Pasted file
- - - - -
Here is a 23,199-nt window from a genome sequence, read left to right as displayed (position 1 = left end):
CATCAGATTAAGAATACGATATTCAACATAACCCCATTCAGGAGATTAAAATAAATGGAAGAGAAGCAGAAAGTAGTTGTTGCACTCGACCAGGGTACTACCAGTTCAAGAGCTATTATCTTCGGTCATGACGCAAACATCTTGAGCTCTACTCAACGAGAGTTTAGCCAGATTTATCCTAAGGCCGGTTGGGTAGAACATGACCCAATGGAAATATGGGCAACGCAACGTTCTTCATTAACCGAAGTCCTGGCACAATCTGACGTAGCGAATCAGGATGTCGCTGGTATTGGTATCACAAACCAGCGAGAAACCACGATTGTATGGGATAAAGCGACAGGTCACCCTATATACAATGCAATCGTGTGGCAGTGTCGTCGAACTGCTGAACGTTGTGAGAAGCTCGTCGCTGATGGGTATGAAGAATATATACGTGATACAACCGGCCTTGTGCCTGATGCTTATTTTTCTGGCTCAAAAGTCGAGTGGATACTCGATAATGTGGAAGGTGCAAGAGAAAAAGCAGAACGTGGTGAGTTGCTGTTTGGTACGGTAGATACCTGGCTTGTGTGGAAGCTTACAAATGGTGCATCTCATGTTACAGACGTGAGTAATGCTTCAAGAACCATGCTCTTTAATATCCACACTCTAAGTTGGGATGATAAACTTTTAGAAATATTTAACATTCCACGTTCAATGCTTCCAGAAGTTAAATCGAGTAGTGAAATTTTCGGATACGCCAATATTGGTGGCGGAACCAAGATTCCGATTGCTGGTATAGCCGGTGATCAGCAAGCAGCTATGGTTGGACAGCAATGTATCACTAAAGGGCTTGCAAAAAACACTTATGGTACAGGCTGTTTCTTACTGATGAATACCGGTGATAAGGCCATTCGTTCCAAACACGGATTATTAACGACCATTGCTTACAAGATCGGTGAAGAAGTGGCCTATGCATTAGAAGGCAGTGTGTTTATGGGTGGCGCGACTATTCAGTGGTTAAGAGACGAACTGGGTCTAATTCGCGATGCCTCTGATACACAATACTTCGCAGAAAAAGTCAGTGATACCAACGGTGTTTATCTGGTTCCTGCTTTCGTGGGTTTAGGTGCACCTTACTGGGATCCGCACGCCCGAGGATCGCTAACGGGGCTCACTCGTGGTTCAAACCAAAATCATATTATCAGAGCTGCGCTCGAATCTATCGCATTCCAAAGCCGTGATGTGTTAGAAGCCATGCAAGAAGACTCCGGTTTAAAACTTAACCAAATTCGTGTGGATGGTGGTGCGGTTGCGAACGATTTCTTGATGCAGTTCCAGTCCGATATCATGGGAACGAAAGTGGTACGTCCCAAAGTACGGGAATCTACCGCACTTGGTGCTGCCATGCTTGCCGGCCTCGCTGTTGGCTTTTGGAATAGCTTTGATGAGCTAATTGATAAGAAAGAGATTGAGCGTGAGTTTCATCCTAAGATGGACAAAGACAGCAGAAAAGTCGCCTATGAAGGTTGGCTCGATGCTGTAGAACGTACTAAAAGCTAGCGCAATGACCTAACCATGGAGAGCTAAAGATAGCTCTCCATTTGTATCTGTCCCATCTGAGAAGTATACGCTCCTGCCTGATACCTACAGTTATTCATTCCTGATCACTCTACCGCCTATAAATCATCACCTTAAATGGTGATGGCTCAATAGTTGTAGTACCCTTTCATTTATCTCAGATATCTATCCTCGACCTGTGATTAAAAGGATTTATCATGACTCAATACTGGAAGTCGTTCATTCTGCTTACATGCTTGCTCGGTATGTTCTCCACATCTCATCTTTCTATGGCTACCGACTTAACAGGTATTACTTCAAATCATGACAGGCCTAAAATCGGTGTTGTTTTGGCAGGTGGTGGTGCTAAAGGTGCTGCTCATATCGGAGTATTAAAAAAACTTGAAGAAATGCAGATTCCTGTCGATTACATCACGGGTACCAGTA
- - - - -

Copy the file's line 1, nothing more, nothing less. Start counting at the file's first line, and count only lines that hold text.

Here is a 23,199-nt window from a genome sequence, read left to right as displayed (position 1 = left end):